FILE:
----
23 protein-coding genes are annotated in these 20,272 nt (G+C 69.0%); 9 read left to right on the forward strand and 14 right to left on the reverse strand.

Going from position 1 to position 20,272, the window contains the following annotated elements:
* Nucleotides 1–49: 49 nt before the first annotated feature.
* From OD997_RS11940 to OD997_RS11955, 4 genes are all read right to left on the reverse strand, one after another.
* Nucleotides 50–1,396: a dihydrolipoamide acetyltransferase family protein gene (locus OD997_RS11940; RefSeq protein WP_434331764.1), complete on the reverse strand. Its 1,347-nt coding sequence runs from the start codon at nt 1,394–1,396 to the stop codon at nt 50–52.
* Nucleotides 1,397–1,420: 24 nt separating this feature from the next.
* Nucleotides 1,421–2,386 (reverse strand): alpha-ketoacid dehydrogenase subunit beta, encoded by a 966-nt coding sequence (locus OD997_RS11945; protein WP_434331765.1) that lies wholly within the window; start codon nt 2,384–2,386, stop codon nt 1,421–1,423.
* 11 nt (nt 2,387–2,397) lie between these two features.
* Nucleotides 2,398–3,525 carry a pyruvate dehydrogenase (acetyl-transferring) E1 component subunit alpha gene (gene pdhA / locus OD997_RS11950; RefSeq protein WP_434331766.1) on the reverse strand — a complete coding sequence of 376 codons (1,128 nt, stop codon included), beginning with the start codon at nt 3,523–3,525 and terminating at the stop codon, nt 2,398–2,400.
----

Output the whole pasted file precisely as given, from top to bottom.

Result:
23 protein-coding genes are annotated in these 20,272 nt (G+C 69.0%); 9 read left to right on the forward strand and 14 right to left on the reverse strand.

Going from position 1 to position 20,272, the window contains the following annotated elements:
* Nucleotides 1–49: 49 nt before the first annotated feature.
* From OD997_RS11940 to OD997_RS11955, 4 genes are all read right to left on the reverse strand, one after another.
* Nucleotides 50–1,396: a dihydrolipoamide acetyltransferase family protein gene (locus OD997_RS11940; RefSeq protein WP_434331764.1), complete on the reverse strand. Its 1,347-nt coding sequence runs from the start codon at nt 1,394–1,396 to the stop codon at nt 50–52.
* Nucleotides 1,397–1,420: 24 nt separating this feature from the next.
* Nucleotides 1,421–2,386 (reverse strand): alpha-ketoacid dehydrogenase subunit beta, encoded by a 966-nt coding sequence (locus OD997_RS11945; protein WP_434331765.1) that lies wholly within the window; start codon nt 2,384–2,386, stop codon nt 1,421–1,423.
* 11 nt (nt 2,387–2,397) lie between these two features.
* Nucleotides 2,398–3,525 carry a pyruvate dehydrogenase (acetyl-transferring) E1 component subunit alpha gene (gene pdhA / locus OD997_RS11950; RefSeq protein WP_434331766.1) on the reverse strand — a complete coding sequence of 376 codons (1,128 nt, stop codon included), beginning with the start codon at nt 3,523–3,525 and terminating at the stop codon, nt 2,398–2,400.